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Spofford, New Hampshire, United States
Jeff Newcomer has been a physician practicing in New Hampshire and Vermont for over 30 years. Over that time, as a member of the Conservation Commission in his home of Chesterfield New Hampshire, he has used his photography to promote the protection and appreciation of the town's wild lands. In recent years he has been transitioning his focus from medicine to photography, writing and teaching. Jeff enjoys photographing throughout New England, but has concentrated on the Monadnock Region and southern Vermont and has had a long term artistic relationship with Mount Monadnock. He is a featured artist in a number of local galleries and his work is often seen in regional print, web publications and in business installations throughout the country. For years Jeff has published a calendar celebrating the beauty of The New England country-side in all seasons. All of the proceeds from his New England Reflections Calendar have gone to support the Pulmonary Rehabilitation Program at the Cheshire Medical Center. Jeff has a strong commitment to sharing his excitement about the special beauty of our region and publishes a weekly blog about photography in New England.

Sunday, May 5, 2013

Blow-Me-Down Mill, A Welcome Photo Assignment

Blow-Me-Down Mill

Blow-Me-Down Mill in Cornish, New Hampshire is a lovely place to photograph, but what’s with the name?

I love an assignment so when Cam Mirisola, Senior Editor for New Hampshire To-Do Magazine emailed me last week about a project

Aspet House, Saint Gaudens,
Cornish, NH
for an up-coming edition, I got excited. Cam was looking for images of Cornish New Hampshire, specifically, any showing the beautiful Saint Gaudens Historic Site in the spring. I was a little disappointed that I already had pictures of the site which seemed to satisfy her request from a couple of years ago, but she also mentioned a location that was entirely new to me. At once I knew I had my assignment.
Saint Gaudens Retreat Blog

Cornish-Windsor Covered Bridge
The next day I got up early to search Cornish for the intriguingly named “Blow-Me-Down Mill”. Of course I first Goggled the mill and learned that it was now part of the Saint Gaudens National Historic Site. In the morning I cruised up Route 12a along the Connecticut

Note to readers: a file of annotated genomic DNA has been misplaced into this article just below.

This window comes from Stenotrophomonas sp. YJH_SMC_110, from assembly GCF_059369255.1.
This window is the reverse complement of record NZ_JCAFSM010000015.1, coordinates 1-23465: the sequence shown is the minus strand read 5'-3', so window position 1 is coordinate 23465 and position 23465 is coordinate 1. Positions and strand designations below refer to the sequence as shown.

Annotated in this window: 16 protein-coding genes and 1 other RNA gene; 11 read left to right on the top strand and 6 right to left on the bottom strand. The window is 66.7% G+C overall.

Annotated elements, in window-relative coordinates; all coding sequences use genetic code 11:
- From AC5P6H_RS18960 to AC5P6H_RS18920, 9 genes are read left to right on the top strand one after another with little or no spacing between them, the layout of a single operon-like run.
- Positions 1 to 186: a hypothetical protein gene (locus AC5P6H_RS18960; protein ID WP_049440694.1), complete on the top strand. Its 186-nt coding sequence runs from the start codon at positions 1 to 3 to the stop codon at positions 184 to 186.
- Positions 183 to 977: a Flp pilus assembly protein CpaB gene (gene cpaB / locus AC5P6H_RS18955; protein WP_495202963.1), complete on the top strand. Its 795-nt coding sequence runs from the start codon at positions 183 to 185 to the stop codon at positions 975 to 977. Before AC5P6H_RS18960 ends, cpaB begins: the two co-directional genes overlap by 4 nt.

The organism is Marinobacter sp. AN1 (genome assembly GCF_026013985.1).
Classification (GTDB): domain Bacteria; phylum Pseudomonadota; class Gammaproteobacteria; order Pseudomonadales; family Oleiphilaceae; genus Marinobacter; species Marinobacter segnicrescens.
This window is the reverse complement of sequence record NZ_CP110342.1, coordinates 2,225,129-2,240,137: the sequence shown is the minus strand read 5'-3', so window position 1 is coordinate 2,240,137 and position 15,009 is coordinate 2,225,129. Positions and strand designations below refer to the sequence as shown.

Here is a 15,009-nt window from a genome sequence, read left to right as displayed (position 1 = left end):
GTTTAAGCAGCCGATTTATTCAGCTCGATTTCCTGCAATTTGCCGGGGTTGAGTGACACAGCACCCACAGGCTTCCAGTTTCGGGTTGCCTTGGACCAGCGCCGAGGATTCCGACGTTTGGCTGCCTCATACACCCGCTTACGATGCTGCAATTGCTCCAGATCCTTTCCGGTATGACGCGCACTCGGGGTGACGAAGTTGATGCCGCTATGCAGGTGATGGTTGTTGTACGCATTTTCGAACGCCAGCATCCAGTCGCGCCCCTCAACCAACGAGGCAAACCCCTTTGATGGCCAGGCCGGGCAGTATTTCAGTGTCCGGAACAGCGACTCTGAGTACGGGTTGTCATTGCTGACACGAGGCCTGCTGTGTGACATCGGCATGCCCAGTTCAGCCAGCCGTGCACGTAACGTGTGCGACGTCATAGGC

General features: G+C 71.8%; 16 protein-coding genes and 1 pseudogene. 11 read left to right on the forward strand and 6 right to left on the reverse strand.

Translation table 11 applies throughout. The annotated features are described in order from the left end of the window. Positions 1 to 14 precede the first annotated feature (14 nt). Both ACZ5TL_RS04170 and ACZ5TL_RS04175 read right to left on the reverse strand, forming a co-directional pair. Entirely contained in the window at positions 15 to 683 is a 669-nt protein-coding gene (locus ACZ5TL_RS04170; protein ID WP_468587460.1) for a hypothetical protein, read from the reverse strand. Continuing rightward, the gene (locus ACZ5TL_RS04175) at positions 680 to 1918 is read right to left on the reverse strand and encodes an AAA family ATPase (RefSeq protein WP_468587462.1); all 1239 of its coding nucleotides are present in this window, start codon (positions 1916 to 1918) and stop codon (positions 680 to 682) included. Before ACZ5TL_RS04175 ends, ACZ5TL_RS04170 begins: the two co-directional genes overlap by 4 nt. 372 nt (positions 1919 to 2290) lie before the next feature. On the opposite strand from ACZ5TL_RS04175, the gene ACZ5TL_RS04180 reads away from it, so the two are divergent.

Cornish-Winsor Bridge, Mount Ascutney
River stopping at the Cornish-Windsor Covered Bridge. The bridge was completed in 1866 and spans the Connecticut between Cornish New Hampshire and Windsor, Vermont. At 449 feet, it was the longest covered bridge in the country, until 2008 when a new concrete piered bridge was opened in Ohio. Really, 2008, Concrete, Ohio? Should that count? Anyway, the Cornish-Windsor Bridge still has the longest single span that carries vehicular traffic. On Monday morning, the sky was overcast, but I always find it difficult to pass by without grabbing a few shots with Mount Ascutney in the background.

The Cornish Art Colony
My initial directions to the mill were unnecessarily vague and sent me

Cornish Colony & Mill
off along the back roads of Cornish. After a lovely exploration, I eventually circled around and found the site, right on Route 12a, just few hundred yards north of the main entrance to Saint Gaudens. There had been a mill on this site dating back to the 1820’s, but the current structure was built on the direction of Charles Beaman in 1891. Beaman, a wealthy lawyer from New York City, had built his summer retreat in Cornish in the 1880’s and was instrumental in enticing the famous sculptor August Saint-Gaudens to build his summer home and studios nearby. Saint Gaudens was one
of the founders of the Cornish Art Colony. The Colony was renowned as a seasonal gathering place for a remarkably varied group of prominent artists of the time, including painters, sculptors, writers and actors. The Blow-Me-Down Mill was used by the community as a grist mill until its close in 1920, Now, only the restored building remains, along with a nice mill pond/wet land and a water fall.